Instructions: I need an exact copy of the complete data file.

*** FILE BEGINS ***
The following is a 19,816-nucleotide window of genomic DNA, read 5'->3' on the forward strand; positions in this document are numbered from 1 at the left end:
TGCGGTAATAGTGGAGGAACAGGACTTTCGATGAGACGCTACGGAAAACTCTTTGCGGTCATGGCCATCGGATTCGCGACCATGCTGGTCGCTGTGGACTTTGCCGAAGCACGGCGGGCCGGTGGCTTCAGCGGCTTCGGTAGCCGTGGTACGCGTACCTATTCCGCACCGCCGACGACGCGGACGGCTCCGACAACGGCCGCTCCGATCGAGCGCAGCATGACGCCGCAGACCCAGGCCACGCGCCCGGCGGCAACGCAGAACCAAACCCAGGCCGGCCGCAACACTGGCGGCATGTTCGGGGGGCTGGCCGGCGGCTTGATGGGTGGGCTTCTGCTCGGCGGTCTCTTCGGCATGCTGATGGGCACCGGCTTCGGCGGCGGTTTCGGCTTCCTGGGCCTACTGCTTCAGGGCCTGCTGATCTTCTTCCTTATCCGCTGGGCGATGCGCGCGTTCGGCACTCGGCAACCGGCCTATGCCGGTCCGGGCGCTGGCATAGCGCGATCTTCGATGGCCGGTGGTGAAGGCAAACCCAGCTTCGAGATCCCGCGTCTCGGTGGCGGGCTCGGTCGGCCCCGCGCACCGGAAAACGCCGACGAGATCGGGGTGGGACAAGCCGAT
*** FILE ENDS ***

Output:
The following is a 19,816-nucleotide window of genomic DNA, read 5'->3' on the forward strand; positions in this document are numbered from 1 at the left end:
TGCGGTAATAGTGGAGGAACAGGACTTTCGATGAGACGCTACGGAAAACTCTTTGCGGTCATGGCCATCGGATTCGCGACCATGCTGGTCGCTGTGGACTTTGCCGAAGCACGGCGGGCCGGTGGCTTCAGCGGCTTCGGTAGCCGTGGTACGCGTACCTATTCCGCACCGCCGACGACGCGGACGGCTCCGACAACGGCCGCTCCGATCGAGCGCAGCATGACGCCGCAGACCCAGGCCACGCGCCCGGCGGCAACGCAGAACCAAACCCAGGCCGGCCGCAACACTGGCGGCATGTTCGGGGGGCTGGCCGGCGGCTTGATGGGTGGGCTTCTGCTCGGCGGTCTCTTCGGCATGCTGATGGGCACCGGCTTCGGCGGCGGTTTCGGCTTCCTGGGCCTACTGCTTCAGGGCCTGCTGATCTTCTTCCTTATCCGCTGGGCGATGCGCGCGTTCGGCACTCGGCAACCGGCCTATGCCGGTCCGGGCGCTGGCATAGCGCGATCTTCGATGGCCGGTGGTGAAGGCAAACCCAGCTTCGAGATCCCGCGTCTCGGTGGCGGGCTCGGTCGGCCCCGCGCACCGGAAAACGCCGACGAGATCGGGGTGGGACAAGCCGAT